When I was practicing as a clinician, I frequently recommend books to patients and clients as an adjunct to therapy. I even kept an extensive library of the books I recommended, in order to loan them out to those who couldn’t find copies of them or who couldn’t (or wouldn’t) afford them.
I still review and recommend books on this site. I think that books, audios and videos are invaluable to any self-improvement program. Just as most of your education is found in your “homework” assignment rather than in the actual classroom, most of your growth and development is in what you do outside of coaching, counseling, consulting or therapy. Reading tops the list.
I’ve been reading quite a bit lately about the value of older “classics” in self-improvement literature. Promoters of reprints of the old books like to say that many of our newer writers are merely rehashing old ideas and that we can get a lot from old writers, stuff that we don’t hear about today or that somehow has greater import by being more “original.”
But, there is very little literature of any genre that is unique. Almost every idea is built on something already known. Let’s face it: much of our philosophy in the West comes from ancient Greece and Rome. And many of our ideas for self-improvement come not only from Greco-Roman philosophy, but also from the teachings of the Buddha, from Indian mystics and from the Judeo-Christian bible.
Put them together with a knowledge of history, observation, research, experience and logic, and — voila! — other ideas emerge. Sounds just like what a writer does, eh? So, self-improvement (including business self-improvement) writers do end up saying a lot of similar things.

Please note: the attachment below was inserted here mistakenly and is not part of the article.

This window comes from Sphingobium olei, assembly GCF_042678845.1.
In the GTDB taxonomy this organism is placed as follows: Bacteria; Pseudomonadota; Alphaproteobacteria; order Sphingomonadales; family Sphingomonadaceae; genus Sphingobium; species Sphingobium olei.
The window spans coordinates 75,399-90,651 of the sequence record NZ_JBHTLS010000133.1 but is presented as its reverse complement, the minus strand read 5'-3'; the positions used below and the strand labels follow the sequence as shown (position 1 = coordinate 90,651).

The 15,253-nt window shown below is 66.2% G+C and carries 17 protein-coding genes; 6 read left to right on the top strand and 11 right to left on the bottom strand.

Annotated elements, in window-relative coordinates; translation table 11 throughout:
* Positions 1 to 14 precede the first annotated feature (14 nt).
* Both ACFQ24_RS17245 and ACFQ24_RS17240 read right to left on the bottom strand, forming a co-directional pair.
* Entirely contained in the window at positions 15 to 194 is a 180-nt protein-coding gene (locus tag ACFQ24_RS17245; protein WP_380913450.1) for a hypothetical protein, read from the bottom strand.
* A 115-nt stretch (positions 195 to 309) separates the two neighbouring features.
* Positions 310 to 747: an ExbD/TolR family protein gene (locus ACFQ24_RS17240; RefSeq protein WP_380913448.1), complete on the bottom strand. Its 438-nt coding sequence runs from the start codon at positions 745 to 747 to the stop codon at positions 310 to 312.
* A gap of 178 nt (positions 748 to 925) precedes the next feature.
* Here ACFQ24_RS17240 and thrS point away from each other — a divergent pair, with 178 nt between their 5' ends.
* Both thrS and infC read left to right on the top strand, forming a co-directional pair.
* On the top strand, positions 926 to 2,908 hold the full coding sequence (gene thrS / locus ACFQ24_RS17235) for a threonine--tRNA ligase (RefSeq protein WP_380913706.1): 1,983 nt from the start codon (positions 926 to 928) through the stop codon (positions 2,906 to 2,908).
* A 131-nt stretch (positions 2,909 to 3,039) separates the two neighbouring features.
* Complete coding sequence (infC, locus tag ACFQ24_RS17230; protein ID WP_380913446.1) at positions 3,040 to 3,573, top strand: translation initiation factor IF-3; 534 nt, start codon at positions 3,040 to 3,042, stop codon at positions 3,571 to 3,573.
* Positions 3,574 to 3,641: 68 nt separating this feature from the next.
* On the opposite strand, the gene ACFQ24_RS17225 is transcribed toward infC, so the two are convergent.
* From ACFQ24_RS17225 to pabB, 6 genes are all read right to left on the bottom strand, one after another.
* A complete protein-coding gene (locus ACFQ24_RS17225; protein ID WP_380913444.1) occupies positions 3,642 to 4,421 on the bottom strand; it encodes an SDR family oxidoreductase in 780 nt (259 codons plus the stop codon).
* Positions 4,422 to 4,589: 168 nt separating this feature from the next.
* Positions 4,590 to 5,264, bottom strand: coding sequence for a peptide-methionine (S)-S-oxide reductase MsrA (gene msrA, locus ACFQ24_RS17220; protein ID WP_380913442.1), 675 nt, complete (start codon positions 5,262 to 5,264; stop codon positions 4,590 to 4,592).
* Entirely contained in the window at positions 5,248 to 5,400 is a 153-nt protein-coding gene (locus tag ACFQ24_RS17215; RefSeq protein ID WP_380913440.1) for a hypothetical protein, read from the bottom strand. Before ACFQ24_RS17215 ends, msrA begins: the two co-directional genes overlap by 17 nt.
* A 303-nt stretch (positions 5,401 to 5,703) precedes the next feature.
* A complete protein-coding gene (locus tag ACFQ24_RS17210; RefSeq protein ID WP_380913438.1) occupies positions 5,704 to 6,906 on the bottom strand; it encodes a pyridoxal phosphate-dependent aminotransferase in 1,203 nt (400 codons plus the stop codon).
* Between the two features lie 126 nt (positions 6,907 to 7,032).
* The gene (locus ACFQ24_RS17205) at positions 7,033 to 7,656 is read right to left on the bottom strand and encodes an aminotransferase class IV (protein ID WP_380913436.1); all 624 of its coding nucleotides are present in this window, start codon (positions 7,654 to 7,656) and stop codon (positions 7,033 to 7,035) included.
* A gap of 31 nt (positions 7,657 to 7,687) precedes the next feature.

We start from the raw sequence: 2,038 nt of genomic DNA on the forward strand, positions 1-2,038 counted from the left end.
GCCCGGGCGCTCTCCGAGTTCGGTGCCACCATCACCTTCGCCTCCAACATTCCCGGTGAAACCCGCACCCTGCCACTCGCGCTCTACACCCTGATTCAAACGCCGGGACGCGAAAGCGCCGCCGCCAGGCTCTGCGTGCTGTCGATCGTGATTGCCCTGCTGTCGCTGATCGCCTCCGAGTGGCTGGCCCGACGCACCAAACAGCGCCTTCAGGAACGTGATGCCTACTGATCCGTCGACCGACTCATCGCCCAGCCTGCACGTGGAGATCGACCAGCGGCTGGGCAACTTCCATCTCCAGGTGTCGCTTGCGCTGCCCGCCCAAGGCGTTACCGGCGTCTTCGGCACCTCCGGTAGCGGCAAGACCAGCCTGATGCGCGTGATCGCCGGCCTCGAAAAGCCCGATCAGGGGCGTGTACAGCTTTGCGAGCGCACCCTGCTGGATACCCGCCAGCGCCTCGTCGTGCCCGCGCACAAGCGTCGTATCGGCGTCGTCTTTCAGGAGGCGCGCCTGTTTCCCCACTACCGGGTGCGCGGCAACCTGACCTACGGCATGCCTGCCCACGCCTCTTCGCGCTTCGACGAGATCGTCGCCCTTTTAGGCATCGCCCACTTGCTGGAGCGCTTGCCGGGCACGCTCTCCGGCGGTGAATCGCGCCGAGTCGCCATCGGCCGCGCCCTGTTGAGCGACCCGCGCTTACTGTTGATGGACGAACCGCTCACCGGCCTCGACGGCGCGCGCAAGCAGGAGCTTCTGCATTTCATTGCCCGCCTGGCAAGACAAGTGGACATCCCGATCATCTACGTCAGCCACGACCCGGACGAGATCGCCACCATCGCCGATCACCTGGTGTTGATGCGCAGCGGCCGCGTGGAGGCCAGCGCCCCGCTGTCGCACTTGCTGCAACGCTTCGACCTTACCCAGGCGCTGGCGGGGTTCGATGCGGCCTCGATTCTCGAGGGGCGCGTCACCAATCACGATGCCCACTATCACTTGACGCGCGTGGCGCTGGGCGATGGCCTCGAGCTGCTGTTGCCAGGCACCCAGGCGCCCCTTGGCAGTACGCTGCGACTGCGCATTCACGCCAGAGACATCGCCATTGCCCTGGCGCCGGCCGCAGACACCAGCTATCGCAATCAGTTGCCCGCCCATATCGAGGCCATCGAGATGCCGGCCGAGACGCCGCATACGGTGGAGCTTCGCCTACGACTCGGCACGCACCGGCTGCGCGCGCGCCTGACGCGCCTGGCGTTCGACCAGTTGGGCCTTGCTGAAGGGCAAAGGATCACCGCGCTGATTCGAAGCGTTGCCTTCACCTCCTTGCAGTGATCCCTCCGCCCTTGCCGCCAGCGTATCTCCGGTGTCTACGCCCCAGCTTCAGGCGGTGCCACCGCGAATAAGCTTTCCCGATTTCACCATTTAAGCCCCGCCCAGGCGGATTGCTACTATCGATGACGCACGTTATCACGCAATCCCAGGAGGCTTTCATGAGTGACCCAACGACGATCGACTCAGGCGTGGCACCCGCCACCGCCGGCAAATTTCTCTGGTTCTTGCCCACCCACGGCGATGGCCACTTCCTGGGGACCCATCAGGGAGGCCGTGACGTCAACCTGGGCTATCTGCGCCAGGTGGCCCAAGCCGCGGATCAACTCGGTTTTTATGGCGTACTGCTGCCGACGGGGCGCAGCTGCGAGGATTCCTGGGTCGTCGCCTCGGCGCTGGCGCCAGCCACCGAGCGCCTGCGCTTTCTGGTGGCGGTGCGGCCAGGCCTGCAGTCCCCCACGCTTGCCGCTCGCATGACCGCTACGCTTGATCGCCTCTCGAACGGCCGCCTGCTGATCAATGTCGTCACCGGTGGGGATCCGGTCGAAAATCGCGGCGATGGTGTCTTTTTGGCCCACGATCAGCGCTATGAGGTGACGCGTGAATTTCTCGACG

However, good writers come up with ways of thinking about the classic ideas that make them relevant to their own generations. They also illustrate them with stories that are contemporary for their readers. Plus, they write in styles that are popular for the readers of their own time. That’s why most of us will prefer the newer books. They are easier and more pleasant to read.
Yet, there’s a charm to the “old fashioned” styles and expressions. Many appreciation them. And the early books contain some wisdom and some ethical values that may have been, well, not lost but temporarily misplaced during the changes that naturally occur in education and culture as we develop technologically and socially.
Just as an example, Benjamin Franklin’s autobiography and his “Poor Richard’s Almanac” are considered as relevant and helpful today as in his day.
And just think of all the articles and book chapters of modern writers that begin with quotes of famous thinkers and doers of earlier ages. I often use the idea embodied in a quote to make a point relevant to psychology or business today.
This is a long way of saying that I’m beginning a new feature on my website. I’m going to be adding old books for you to download from time to time.
Today, I have two classic books that cover an inspiring historical event. One describes the event’s relevance to business and employment. The other is the personal experience of the main actor in the event.
There’s no particular reason I chose these two books. I just happened to run across them when I was thinking about adding the “download old books” feature. Next time, I’ll provide some better known old classics. And I’ll take the time to give a brief overview of each.